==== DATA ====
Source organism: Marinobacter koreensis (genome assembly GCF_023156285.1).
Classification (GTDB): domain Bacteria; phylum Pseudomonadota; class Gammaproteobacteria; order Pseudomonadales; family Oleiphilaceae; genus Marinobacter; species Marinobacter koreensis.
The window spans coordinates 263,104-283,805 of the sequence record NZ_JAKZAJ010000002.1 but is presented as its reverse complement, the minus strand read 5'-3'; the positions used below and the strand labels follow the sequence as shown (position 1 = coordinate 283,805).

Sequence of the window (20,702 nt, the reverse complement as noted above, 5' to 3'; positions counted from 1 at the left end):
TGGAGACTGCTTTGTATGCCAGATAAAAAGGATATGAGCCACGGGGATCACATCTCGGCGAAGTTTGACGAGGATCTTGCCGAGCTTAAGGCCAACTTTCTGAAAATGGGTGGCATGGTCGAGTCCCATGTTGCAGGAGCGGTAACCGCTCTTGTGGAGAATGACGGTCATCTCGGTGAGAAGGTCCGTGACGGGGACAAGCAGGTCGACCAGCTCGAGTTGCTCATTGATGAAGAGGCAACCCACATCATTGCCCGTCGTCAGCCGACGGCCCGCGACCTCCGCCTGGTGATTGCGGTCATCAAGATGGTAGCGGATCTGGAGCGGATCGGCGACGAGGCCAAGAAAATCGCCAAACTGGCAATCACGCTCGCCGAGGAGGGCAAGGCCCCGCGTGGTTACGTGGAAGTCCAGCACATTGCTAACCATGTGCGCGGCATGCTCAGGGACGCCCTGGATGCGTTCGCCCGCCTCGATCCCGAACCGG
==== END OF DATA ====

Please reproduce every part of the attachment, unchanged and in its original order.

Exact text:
Source organism: Marinobacter koreensis (genome assembly GCF_023156285.1).
Classification (GTDB): domain Bacteria; phylum Pseudomonadota; class Gammaproteobacteria; order Pseudomonadales; family Oleiphilaceae; genus Marinobacter; species Marinobacter koreensis.
The window spans coordinates 263,104-283,805 of the sequence record NZ_JAKZAJ010000002.1 but is presented as its reverse complement, the minus strand read 5'-3'; the positions used below and the strand labels follow the sequence as shown (position 1 = coordinate 283,805).

Sequence of the window (20,702 nt, the reverse complement as noted above, 5' to 3'; positions counted from 1 at the left end):
TGGAGACTGCTTTGTATGCCAGATAAAAAGGATATGAGCCACGGGGATCACATCTCGGCGAAGTTTGACGAGGATCTTGCCGAGCTTAAGGCCAACTTTCTGAAAATGGGTGGCATGGTCGAGTCCCATGTTGCAGGAGCGGTAACCGCTCTTGTGGAGAATGACGGTCATCTCGGTGAGAAGGTCCGTGACGGGGACAAGCAGGTCGACCAGCTCGAGTTGCTCATTGATGAAGAGGCAACCCACATCATTGCCCGTCGTCAGCCGACGGCCCGCGACCTCCGCCTGGTGATTGCGGTCATCAAGATGGTAGCGGATCTGGAGCGGATCGGCGACGAGGCCAAGAAAATCGCCAAACTGGCAATCACGCTCGCCGAGGAGGGCAAGGCCCCGCGTGGTTACGTGGAAGTCCAGCACATTGCTAACCATGTGCGCGGCATGCTCAGGGACGCCCTGGATGCGTTCGCCCGCCTCGATCCCGAACCGG